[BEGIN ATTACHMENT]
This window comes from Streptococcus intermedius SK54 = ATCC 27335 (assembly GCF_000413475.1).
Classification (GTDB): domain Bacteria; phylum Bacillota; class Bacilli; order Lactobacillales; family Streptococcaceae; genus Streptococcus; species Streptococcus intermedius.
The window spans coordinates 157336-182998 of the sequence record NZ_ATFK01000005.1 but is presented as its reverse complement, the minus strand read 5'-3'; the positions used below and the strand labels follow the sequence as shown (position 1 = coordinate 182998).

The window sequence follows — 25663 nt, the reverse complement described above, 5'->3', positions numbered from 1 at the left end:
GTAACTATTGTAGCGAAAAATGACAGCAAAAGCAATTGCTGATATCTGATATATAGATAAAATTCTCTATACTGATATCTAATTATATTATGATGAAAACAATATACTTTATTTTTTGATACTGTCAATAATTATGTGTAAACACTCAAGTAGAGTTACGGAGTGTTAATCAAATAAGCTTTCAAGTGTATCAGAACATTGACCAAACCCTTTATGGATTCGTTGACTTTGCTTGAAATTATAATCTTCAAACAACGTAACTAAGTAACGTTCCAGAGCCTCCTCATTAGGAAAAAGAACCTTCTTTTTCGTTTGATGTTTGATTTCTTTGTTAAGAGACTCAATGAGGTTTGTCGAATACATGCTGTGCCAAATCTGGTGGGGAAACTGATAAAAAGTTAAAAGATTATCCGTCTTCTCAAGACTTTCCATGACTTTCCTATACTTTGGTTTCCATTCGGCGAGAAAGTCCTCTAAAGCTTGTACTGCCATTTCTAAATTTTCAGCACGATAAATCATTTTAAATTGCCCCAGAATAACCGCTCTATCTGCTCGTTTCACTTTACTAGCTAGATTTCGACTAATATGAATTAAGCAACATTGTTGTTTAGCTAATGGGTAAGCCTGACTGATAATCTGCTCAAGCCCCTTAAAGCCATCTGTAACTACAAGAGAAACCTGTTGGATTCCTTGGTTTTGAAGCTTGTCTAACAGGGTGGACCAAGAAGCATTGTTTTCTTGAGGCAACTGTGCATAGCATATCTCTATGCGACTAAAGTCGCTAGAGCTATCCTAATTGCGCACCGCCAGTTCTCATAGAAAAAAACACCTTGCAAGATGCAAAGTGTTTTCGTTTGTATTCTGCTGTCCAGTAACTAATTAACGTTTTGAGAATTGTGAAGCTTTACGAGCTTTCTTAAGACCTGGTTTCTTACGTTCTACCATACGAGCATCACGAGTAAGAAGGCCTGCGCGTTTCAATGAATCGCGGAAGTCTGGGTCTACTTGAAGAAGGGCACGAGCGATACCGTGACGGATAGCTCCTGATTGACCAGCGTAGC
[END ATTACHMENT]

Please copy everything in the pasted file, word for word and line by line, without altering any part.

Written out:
This window comes from Streptococcus intermedius SK54 = ATCC 27335 (assembly GCF_000413475.1).
Classification (GTDB): domain Bacteria; phylum Bacillota; class Bacilli; order Lactobacillales; family Streptococcaceae; genus Streptococcus; species Streptococcus intermedius.
The window spans coordinates 157336-182998 of the sequence record NZ_ATFK01000005.1 but is presented as its reverse complement, the minus strand read 5'-3'; the positions used below and the strand labels follow the sequence as shown (position 1 = coordinate 182998).

The window sequence follows — 25663 nt, the reverse complement described above, 5'->3', positions numbered from 1 at the left end:
GTAACTATTGTAGCGAAAAATGACAGCAAAAGCAATTGCTGATATCTGATATATAGATAAAATTCTCTATACTGATATCTAATTATATTATGATGAAAACAATATACTTTATTTTTTGATACTGTCAATAATTATGTGTAAACACTCAAGTAGAGTTACGGAGTGTTAATCAAATAAGCTTTCAAGTGTATCAGAACATTGACCAAACCCTTTATGGATTCGTTGACTTTGCTTGAAATTATAATCTTCAAACAACGTAACTAAGTAACGTTCCAGAGCCTCCTCATTAGGAAAAAGAACCTTCTTTTTCGTTTGATGTTTGATTTCTTTGTTAAGAGACTCAATGAGGTTTGTCGAATACATGCTGTGCCAAATCTGGTGGGGAAACTGATAAAAAGTTAAAAGATTATCCGTCTTCTCAAGACTTTCCATGACTTTCCTATACTTTGGTTTCCATTCGGCGAGAAAGTCCTCTAAAGCTTGTACTGCCATTTCTAAATTTTCAGCACGATAAATCATTTTAAATTGCCCCAGAATAACCGCTCTATCTGCTCGTTTCACTTTACTAGCTAGATTTCGACTAATATGAATTAAGCAACATTGTTGTTTAGCTAATGGGTAAGCCTGACTGATAATCTGCTCAAGCCCCTTAAAGCCATCTGTAACTACAAGAGAAACCTGTTGGATTCCTTGGTTTTGAAGCTTGTCTAACAGGGTGGACCAAGAAGCATTGTTTTCTTGAGGCAACTGTGCATAGCATATCTCTATGCGACTAAAGTCGCTAGAGCTATCCTAATTGCGCACCGCCAGTTCTCATAGAAAAAAACACCTTGCAAGATGCAAAGTGTTTTCGTTTGTATTCTGCTGTCCAGTAACTAATTAACGTTTTGAGAATTGTGAAGCTTTACGAGCTTTCTTAAGACCTGGTTTCTTACGTTCTACCATACGAGCATCACGAGTAAGAAGGCCTGCGCGTTTCAATGAATCGCGGAAGTCTGGGTCTACTTGAAGAAGGGCACGAGCGATACCGTGACGGATAGCTCCTGATTGACCAGCGTAGC